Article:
Much has been written about emerging trends in Educational Technology, some of which have significantly redefined the way our faculty teach and the kind of support our IT resources provide. Below we offer a brief review of some of the trends to watch for in 2014, and to what extent these trends are changing the way we approach education at WesternU.
The NMC Horizon Report, 2013 Higher Education Edition, cites tablet technology as a major game changer in the educational landscape. “Tablets fit well with the university lifestyle. They’re light, portable, and allow students to interact with the lesson and their networks at the same time.” Competition among tablet manufacturers continues to drive down the price and push the limits of capability.
For some time now, WesternU has been capitalizing on the power of tablet computing by offering mobile versions of Blackboard Learn and its proprietary Rotation software. However, 2013 saw the arrival of more diverse educational applications with the release of tablet based assessment tools for the College of Veterinary Medicine (see Tablets Facilitate Practical Exams for First Year Veterinary Students and Tablets Streamline Clinical Skills Testing of Vet Med Students). A similar tool is being developed for the Physician Assistant Education OSCEs.
Current IT policy now requires that new educational applications adopted or developed for the campus be compatibility with mobile devices. Commercial lesson-building tools such as Doceri (see New Tool Offers Mobile Interactive Whiteboard and Screencast Recorder), Articulate and Adobe Captivate already incorporate this capability.
The Flipped Classroom
One of the most profound pedagogical changes in recent years has been the reversal of higher education’s traditional lecture-based model for classroom instruction. With flipped classroom concept, instructors record and upload their own lectures for the students to learn as a part of the homework. In the class, the students engage in Q&A sessions, debates and discussions, and other activities that help enhance their learning.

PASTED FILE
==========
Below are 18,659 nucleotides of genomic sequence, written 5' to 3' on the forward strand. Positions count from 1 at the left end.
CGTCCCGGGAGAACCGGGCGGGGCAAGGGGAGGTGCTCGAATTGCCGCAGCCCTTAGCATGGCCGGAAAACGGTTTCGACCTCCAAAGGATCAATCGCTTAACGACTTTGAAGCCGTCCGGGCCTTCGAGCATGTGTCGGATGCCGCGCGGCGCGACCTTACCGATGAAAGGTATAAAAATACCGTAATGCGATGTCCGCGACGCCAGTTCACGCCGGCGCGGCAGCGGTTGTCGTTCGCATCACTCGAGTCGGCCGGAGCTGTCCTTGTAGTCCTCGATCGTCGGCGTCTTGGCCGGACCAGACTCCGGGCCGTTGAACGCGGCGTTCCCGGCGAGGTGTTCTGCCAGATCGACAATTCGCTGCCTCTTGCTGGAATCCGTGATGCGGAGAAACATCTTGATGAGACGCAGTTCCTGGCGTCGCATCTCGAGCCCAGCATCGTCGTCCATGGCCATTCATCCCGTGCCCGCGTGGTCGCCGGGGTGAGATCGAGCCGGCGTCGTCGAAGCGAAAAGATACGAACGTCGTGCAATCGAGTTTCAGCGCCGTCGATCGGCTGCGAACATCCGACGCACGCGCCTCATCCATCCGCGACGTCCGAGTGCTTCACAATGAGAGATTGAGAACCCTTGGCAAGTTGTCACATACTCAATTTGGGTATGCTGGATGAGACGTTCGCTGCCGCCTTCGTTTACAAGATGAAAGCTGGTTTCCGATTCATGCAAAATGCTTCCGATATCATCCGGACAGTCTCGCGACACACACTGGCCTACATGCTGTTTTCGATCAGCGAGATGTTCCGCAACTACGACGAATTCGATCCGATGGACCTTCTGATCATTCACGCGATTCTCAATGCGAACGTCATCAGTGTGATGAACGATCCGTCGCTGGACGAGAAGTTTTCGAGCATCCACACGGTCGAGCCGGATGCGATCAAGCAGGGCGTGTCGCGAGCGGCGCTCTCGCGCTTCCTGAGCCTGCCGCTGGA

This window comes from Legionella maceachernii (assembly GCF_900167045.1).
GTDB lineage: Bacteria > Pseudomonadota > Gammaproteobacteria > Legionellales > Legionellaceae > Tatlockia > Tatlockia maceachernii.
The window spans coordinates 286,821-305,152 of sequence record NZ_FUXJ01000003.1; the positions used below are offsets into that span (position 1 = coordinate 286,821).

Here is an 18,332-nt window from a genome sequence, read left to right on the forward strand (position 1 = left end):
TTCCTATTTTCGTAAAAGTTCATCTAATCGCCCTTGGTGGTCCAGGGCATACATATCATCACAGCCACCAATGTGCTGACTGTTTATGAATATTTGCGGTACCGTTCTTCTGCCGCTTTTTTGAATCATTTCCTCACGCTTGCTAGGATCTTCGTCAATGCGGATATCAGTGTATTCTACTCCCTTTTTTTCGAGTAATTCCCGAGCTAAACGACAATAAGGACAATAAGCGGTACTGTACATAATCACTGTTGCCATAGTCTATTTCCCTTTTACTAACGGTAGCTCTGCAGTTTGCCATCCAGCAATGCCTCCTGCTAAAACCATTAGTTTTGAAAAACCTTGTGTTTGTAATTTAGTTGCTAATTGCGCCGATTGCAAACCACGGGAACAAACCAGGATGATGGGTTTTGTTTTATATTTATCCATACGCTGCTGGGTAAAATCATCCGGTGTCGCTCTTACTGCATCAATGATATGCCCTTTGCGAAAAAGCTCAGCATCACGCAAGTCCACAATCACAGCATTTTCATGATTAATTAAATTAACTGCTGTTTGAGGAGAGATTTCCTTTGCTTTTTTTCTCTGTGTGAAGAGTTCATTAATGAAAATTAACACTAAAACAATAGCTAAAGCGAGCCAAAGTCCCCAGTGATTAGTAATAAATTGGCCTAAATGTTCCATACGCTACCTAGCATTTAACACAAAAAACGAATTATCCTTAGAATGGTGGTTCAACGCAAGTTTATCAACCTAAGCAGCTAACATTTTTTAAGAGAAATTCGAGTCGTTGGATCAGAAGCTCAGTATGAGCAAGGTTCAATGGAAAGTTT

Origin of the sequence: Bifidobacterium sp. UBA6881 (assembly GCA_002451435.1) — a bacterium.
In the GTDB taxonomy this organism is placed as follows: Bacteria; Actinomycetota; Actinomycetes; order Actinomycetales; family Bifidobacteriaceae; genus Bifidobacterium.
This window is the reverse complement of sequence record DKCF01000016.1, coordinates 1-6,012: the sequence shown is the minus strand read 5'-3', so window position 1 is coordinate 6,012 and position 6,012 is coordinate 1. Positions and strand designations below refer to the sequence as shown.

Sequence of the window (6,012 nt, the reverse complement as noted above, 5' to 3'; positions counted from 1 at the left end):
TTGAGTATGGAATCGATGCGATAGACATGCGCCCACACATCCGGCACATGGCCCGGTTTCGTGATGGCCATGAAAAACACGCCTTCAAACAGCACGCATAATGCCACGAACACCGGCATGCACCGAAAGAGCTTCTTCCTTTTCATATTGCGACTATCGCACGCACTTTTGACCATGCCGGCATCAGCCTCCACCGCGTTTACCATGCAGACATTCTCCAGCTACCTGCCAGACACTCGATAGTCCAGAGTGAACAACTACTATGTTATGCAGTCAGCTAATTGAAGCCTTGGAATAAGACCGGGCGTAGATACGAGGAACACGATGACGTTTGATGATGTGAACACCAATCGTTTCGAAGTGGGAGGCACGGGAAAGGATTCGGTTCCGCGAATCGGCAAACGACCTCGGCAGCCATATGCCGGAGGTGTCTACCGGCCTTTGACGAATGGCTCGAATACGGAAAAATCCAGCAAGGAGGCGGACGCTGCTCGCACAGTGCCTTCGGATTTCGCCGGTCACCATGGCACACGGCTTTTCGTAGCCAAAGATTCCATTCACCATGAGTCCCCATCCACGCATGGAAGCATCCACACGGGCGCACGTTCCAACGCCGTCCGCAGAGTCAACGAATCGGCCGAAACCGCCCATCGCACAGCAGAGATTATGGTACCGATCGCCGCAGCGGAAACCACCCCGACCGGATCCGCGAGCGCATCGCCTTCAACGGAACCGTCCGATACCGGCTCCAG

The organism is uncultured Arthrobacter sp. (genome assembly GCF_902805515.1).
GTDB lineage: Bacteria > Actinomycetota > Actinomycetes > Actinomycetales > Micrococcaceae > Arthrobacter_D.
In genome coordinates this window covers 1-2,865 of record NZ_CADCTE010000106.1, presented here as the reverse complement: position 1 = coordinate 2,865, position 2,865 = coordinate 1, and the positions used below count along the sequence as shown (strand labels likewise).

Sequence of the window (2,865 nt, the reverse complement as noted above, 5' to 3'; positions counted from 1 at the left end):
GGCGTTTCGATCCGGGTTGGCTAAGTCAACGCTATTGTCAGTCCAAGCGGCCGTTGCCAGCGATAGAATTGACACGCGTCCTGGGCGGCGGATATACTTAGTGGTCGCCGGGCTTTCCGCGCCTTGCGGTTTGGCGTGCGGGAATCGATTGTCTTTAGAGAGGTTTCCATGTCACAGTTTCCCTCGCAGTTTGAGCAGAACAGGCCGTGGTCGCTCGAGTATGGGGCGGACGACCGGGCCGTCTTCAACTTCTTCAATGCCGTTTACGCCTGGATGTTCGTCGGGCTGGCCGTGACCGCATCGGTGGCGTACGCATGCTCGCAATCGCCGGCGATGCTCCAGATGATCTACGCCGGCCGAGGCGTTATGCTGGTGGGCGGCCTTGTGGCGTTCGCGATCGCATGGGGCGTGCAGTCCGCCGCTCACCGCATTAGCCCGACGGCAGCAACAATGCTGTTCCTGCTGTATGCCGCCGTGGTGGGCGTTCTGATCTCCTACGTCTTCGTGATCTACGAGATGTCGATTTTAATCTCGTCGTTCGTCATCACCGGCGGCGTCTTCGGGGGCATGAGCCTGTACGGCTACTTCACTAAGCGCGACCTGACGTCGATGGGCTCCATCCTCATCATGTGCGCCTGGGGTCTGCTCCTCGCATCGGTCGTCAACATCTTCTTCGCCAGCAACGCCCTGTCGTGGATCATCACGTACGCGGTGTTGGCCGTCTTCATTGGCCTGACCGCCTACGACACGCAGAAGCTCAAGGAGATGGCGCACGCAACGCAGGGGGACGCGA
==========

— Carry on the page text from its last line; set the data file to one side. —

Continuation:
At WesternU, the idea of the flipped classroom has been vigorously promoted through CAPE and colleges like COMP (see Flipping the COMP Classroom with Echo360 Personal Capture: One Year Later). Among the products of this movement has been the creation of a desktop recording facility in HEC (see A Quiet Place for a Lecture Recording), the upgrading of HPC’s Bartlett Theater for high-quality classroom recordings (see Phase 1 of Bartlett Theater Modifications Completed), and the founding of CAPE’s Faculty Learning Community on Flipping the Classroom (see Lecture Capture Helps Flip Some Classrooms)
The idea behind Massively Open Online Courses is to take the best courses from the best educators and universities and offer them online. Participation is such courses is theoretically unlimited and usually worldwide. Most MOOCs are open access and free unless being taken for some form of accreditation.
MOOCS did well in 2012, however, popularity began to wane in 2013. The decline may be based on the economic model — MOOCs don’t make any money for the schools that offer them. A research study funded by the Gates Foundation found the majority of MOOC participants do not complete them, perhaps because few students are self-motivated enough to power through the modern-day, high-tech equivalent of a correspondence course (MOOC Fad is Over: Long Live Synchronous Online Learning).
While MOOCs offered through EDUCAUSE, selected universities, and social entrepreneurship companies like Coursera continue to offer numerous learning opportunities for faculty and staff, WesternU’s entry in the field as a MOOC publisher will depend on the development of stricter production standards and review & approval policies for vetting recorded lectures for public release. Drafts of such standards are currently under review by our Academic Technology Partnership (ATP) committee.
Everyone knows that interactive learning is more fun and more effective than passive learning. After all, a billion gamers can’t be wrong. That’s the milestone number of global gamers author and game designer Jane McGonigal (Reality is Broken) claims we’ve reached, and it’s a testament to the power of good online games to foster curiosity about the world, provide useful feedback, make learning challenges fun.